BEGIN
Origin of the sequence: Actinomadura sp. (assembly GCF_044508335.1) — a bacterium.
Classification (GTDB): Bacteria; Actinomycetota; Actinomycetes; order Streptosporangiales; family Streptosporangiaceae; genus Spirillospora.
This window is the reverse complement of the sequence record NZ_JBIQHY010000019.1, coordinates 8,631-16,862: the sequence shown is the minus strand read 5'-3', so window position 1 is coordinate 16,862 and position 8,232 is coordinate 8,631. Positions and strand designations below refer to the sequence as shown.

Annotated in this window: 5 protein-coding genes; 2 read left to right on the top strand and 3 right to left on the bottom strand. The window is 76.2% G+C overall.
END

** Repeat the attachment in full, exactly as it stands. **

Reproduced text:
Origin of the sequence: Actinomadura sp. (assembly GCF_044508335.1) — a bacterium.
Classification (GTDB): Bacteria; Actinomycetota; Actinomycetes; order Streptosporangiales; family Streptosporangiaceae; genus Spirillospora.
This window is the reverse complement of the sequence record NZ_JBIQHY010000019.1, coordinates 8,631-16,862: the sequence shown is the minus strand read 5'-3', so window position 1 is coordinate 16,862 and position 8,232 is coordinate 8,631. Positions and strand designations below refer to the sequence as shown.

Annotated in this window: 5 protein-coding genes; 2 read left to right on the top strand and 3 right to left on the bottom strand. The window is 76.2% G+C overall.